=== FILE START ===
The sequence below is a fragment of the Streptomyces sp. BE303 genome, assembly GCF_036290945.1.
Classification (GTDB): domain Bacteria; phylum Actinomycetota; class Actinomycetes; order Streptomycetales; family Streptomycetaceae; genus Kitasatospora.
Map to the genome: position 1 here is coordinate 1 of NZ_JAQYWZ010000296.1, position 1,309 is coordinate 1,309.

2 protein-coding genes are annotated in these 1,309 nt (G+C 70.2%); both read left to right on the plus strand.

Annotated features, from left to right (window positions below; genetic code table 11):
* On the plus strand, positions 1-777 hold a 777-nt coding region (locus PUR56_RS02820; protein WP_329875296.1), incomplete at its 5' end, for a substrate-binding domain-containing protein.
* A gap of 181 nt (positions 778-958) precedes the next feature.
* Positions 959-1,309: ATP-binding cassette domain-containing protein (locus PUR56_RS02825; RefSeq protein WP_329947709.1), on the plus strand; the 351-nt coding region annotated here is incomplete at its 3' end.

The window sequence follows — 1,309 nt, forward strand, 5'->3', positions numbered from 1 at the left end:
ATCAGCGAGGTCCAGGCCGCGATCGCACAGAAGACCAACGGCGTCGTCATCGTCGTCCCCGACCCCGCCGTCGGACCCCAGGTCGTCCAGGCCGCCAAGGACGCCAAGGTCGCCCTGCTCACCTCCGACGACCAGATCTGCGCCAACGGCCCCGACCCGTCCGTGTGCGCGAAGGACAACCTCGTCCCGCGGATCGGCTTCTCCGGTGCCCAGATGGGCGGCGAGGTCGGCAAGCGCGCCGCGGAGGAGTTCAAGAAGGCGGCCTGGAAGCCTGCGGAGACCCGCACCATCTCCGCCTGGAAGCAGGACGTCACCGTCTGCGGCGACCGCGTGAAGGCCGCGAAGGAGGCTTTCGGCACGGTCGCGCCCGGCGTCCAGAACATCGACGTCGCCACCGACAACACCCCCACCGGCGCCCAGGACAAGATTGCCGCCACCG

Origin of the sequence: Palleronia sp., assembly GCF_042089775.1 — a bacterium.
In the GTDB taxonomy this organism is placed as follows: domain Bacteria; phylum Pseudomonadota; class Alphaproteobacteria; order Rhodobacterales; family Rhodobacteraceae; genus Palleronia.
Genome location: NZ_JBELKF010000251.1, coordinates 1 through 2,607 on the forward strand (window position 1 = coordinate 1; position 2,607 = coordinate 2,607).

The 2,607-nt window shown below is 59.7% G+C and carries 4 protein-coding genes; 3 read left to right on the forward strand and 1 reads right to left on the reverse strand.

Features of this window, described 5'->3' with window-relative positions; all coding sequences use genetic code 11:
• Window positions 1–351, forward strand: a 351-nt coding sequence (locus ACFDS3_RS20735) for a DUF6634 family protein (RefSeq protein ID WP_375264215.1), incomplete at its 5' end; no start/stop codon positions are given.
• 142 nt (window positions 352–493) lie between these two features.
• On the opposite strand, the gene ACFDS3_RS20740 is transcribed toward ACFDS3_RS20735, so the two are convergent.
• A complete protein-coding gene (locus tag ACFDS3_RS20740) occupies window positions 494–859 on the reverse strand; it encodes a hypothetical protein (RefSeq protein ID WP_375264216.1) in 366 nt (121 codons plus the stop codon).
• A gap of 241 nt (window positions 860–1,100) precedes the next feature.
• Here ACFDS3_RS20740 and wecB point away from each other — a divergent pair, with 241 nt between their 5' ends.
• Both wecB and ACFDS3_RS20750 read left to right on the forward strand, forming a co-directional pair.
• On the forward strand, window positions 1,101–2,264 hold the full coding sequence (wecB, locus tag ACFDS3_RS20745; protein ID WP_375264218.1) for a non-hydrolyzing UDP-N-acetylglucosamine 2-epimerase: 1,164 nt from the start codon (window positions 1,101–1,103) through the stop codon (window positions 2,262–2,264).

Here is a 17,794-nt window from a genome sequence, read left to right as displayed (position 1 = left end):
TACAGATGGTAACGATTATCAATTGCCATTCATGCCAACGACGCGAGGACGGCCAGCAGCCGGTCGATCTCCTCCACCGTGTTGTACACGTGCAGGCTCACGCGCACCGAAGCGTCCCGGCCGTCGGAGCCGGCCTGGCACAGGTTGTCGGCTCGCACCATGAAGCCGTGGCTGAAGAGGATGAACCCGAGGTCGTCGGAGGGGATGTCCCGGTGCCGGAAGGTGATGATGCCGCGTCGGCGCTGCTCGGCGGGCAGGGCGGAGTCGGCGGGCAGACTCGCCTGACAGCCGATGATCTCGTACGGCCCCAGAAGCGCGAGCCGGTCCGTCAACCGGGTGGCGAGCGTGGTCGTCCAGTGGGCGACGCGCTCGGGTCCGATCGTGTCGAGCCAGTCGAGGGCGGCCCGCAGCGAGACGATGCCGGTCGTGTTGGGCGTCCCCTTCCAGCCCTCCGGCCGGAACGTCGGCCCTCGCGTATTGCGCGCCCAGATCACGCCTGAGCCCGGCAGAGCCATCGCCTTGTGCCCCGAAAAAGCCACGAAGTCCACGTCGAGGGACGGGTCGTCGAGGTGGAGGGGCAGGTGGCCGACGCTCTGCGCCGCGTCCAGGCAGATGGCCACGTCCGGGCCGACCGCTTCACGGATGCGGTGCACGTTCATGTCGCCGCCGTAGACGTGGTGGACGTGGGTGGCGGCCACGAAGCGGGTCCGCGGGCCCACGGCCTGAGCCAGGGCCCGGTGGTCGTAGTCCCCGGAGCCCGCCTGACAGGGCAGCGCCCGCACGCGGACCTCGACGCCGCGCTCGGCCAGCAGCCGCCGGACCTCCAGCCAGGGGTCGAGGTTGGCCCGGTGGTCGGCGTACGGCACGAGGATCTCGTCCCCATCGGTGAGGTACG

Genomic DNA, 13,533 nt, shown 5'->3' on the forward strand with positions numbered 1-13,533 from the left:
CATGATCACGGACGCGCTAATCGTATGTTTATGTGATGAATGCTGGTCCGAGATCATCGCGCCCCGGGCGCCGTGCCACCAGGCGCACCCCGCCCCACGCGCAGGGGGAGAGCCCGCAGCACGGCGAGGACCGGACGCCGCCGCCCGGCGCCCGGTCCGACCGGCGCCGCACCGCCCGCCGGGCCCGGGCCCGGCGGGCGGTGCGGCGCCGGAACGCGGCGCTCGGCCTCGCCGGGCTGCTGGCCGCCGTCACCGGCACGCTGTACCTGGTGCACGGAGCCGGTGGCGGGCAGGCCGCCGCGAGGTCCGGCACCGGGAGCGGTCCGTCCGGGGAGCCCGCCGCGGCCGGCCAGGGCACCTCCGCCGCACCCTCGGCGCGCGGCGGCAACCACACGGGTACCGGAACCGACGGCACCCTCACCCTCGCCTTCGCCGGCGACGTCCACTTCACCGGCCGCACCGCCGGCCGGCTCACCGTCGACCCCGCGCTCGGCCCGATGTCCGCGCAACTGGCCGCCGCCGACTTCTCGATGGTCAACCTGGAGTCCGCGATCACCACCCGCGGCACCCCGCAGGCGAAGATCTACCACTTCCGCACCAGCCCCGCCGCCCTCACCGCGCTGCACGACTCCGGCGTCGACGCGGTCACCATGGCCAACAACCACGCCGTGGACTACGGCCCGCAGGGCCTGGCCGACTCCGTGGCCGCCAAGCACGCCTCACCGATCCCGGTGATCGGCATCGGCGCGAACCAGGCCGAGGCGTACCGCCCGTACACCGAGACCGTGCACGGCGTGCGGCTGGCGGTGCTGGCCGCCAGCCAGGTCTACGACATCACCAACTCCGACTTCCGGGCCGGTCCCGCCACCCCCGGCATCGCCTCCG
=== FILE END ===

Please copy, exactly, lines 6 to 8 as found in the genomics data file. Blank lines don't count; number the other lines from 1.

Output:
* On the plus strand, positions 1-777 hold a 777-nt coding region (locus PUR56_RS02820; protein WP_329875296.1), incomplete at its 5' end, for a substrate-binding domain-containing protein.
* A gap of 181 nt (positions 778-958) precedes the next feature.
* Positions 959-1,309: ATP-binding cassette domain-containing protein (locus PUR56_RS02825; RefSeq protein WP_329947709.1), on the plus strand; the 351-nt coding region annotated here is incomplete at its 3' end.